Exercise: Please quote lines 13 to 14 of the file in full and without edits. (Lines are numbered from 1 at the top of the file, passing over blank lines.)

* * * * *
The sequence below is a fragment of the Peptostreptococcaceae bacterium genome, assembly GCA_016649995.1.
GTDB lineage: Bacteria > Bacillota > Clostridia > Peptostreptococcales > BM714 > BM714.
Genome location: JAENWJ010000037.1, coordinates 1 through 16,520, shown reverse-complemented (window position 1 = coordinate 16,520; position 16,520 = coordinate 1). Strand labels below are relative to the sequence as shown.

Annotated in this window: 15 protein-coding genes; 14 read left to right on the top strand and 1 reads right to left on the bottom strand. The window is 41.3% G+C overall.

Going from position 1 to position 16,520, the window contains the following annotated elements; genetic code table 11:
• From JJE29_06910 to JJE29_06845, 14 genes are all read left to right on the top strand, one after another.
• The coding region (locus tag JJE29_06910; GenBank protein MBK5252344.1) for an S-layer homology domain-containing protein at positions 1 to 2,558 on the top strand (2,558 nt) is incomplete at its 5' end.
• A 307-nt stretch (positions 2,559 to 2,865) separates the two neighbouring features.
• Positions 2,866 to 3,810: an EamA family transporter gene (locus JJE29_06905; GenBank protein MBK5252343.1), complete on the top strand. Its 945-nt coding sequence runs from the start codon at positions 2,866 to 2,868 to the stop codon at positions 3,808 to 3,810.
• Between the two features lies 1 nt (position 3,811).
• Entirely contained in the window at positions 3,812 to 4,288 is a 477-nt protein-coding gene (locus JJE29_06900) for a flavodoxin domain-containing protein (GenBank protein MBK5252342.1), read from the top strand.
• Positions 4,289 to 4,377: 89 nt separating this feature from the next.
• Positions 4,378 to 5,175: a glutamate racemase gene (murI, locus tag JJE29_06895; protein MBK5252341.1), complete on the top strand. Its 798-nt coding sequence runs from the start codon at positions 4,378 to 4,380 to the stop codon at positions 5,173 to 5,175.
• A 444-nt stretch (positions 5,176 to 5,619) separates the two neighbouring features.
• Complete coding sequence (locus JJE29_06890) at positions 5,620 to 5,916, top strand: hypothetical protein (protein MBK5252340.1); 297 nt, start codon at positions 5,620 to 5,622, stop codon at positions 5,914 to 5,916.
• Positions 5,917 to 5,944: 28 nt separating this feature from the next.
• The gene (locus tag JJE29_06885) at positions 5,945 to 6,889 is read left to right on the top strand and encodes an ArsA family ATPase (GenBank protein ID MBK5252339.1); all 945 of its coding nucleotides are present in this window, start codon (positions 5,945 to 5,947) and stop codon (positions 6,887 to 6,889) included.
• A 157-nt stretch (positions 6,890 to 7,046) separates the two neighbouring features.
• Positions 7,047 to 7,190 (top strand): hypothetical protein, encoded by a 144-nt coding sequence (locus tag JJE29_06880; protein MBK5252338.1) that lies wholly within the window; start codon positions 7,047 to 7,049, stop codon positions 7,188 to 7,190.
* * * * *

• Positions 4,378 to 5,175: a glutamate racemase gene (murI, locus tag JJE29_06895; protein MBK5252341.1), complete on the top strand. Its 798-nt coding sequence runs from the start codon at positions 4,378 to 4,380 to the stop codon at positions 5,173 to 5,175.
• A 444-nt stretch (positions 5,176 to 5,619) separates the two neighbouring features.